Although the 60,000-tonne Greek-managed Aramis was released last week to discharge its 350,000 barrels of crude picked up in Ecuador, the ship was on its way back to San Francisco yesterday to help US authorities with their investigation, shipping newspaper Lloyds List said.

    The drugs, which have an estimated street value of $20-$25 million, were discovered in the rudder of the Aramis on July 21 but the find was not publicised until this week. US authorities said it was the biggest drugs bust in a decade.

    A press release issued in London, the US customs service said it raided the ship after a tip-off when the vessel was docked at the Martinez marina in San Francisco.

    “This is a remarkable seizure,” the port's customs director Alice Rigdon told a news conference. Nearly 200 bricks of cocaine wrapped in plastic were found in duffel bags in the vessel's hold. The bags were suspended by nets in a hatch that led to the water.

    US authorities said the bags would simply have been cut free and allowed to drop into the water where they would be picked up by a small boat. They believe it was the work of a major drugs syndicate.

    After determining that the Greek master had taken precautions while docked in Ecuador, including confining the crew to quarters, searching the vessel and using security on the gangway, the Aramis was released.

    “Because the master had searched the vessel and had security and because we could not pin it to one crew member, we could not confiscate the vessel,” Rigdon said. However she added that the owners, Fragola Shipping Co., could face a fine.

    The Aramis was allowed to continue its journey to deliver the cargo to a US refinery and is on its way back to San Francisco, in what Lloyds called an “intriguing twist”. It did not elaborate.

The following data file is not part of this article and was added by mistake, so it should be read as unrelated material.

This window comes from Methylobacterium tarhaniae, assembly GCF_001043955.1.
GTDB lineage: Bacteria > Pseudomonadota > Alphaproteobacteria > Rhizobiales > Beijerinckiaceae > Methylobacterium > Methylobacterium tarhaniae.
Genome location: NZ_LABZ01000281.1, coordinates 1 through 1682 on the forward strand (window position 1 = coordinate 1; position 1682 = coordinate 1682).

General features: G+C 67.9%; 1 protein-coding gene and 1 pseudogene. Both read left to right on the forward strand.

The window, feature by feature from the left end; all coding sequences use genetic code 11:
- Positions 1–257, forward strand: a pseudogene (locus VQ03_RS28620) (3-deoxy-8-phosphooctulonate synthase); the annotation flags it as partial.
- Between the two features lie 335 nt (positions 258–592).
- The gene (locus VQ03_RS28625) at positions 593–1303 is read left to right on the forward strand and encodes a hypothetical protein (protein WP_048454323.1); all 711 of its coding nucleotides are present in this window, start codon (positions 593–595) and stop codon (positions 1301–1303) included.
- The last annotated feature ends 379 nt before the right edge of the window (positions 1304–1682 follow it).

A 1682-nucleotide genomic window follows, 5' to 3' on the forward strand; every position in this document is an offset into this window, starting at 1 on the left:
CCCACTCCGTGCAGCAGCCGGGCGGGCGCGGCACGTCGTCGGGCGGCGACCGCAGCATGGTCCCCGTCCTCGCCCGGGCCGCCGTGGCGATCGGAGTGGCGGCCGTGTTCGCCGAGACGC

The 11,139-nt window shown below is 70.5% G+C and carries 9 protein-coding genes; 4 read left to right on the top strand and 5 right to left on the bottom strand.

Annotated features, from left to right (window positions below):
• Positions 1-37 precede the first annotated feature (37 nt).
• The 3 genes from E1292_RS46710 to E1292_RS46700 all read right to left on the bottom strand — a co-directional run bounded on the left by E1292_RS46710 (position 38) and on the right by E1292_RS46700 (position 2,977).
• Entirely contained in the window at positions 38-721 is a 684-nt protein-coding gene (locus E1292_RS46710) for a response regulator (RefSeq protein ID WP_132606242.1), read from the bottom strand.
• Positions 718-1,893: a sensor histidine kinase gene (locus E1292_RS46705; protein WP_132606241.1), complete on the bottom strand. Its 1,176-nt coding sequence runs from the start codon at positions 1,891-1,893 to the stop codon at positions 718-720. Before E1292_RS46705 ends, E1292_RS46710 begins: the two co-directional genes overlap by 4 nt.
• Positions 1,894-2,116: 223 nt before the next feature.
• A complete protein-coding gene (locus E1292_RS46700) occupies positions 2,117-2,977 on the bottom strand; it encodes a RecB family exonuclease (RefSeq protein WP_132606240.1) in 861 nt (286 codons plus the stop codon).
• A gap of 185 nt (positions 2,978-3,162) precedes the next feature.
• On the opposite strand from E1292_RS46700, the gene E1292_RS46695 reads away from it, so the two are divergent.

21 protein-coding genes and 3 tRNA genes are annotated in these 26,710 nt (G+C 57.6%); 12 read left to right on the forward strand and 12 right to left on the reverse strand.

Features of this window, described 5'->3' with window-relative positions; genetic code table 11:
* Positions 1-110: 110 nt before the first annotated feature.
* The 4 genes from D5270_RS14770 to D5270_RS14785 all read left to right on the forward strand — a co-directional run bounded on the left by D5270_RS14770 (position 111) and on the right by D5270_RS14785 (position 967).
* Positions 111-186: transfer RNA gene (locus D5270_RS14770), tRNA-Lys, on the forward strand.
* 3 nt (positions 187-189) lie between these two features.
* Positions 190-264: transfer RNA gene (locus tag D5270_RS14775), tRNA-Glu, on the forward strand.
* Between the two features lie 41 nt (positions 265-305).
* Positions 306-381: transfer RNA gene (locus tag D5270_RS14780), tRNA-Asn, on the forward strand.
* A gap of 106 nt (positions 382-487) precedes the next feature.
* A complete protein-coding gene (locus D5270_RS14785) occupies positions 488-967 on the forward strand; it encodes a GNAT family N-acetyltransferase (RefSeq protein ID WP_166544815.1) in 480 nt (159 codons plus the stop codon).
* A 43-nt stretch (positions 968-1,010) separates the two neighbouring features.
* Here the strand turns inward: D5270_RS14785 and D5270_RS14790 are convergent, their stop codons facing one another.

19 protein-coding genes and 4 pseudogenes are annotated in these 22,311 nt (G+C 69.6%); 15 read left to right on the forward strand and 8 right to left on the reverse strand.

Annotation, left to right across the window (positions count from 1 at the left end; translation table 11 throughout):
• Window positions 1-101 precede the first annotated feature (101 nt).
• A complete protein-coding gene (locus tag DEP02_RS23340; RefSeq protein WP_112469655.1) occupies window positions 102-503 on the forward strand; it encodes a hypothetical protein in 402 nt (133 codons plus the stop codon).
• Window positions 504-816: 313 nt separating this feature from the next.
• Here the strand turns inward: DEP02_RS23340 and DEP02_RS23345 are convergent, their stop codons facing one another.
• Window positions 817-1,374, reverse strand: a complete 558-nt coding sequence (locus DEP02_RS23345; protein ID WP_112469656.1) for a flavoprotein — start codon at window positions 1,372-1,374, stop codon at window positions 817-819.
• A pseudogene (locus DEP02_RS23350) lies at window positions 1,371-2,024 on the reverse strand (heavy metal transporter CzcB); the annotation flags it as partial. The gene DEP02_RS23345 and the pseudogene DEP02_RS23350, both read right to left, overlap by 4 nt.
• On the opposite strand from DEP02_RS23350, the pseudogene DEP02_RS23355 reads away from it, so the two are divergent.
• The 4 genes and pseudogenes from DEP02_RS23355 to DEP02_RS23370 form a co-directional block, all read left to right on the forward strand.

But in Cyprus, MSD senior surveyor Captain Andreas Constantinou said they had not been informed of the incident by the US authorities. “We received no notification,” he said. “Usually in cases like this we would not have any involvement unless asked to by the authorities conducting the investigation.”

    Copyright Cyprus Mail 2001

    [03] 'Armed Turks confiscate fishing nets'

    By a Staff Reporter

    UNFICYP said yesterday it had no information on the reported confiscation of fishing nets by armed Turkish troops on Friday in the sea off Paralimni.

    According to reports yesterday five armed Turkish soldiers aboard a navy vessel approached a trawler belonging to fisherman Minas Xyllaras, 63, and dragged off three of his five fishing nets after threatening him with a gun.

    Xyllaras told reporters he was at least 300 metres away from the Maritime Security Line (MSL) the seaward extension of the 180km-long buffer zone.

    UNFICYP spokesman Brian Kelly said yesterday he had no information on the incident.

    Press reports said it was the first such incident this year. The UN has continuously urged fishermen and tourists boats to steer clear of the MSL. Similar incidents occur regularly in the peak summer tourist period.

    Copyright Cyprus Mail 2001

    [04] Mayor blasts 'unfair' policing of tourist area

    By a Staff Reporter

    YERMASOYIA Mayor Panicos Louroudjiatis has accused the police of unfair treatment, charging that the policing of tourist areas in the Limassol district was inadequate “in contrast with the policing of areas in Famagusta” district.

    Louroudjiatis said he had written to both Justice Minister Nicos Koshis and Police Chief Andreas Angelides warning that “if I receive no explanation about this by Monday (tomorrow) then my village will take new action to address the matter”.